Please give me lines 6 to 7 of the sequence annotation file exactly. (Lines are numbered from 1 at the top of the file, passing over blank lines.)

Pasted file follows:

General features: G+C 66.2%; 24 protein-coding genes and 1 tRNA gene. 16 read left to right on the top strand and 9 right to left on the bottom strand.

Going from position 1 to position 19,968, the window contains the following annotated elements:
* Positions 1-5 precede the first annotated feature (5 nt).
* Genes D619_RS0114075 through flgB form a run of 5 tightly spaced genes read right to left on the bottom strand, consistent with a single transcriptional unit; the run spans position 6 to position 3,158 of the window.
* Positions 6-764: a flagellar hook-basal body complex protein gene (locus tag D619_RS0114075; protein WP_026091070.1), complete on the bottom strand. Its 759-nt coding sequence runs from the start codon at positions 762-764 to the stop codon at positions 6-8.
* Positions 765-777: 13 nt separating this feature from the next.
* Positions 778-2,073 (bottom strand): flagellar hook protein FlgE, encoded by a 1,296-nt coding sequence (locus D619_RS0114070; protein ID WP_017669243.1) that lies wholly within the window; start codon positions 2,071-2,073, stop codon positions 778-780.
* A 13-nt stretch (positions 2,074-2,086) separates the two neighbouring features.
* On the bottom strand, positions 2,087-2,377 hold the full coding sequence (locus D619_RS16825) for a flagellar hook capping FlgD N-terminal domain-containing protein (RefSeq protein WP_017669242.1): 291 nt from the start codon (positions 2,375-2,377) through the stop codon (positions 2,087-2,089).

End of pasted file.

* Positions 765-777: 13 nt separating this feature from the next.
* Positions 778-2,073 (bottom strand): flagellar hook protein FlgE, encoded by a 1,296-nt coding sequence (locus D619_RS0114070; protein ID WP_017669243.1) that lies wholly within the window; start codon positions 2,071-2,073, stop codon positions 778-780.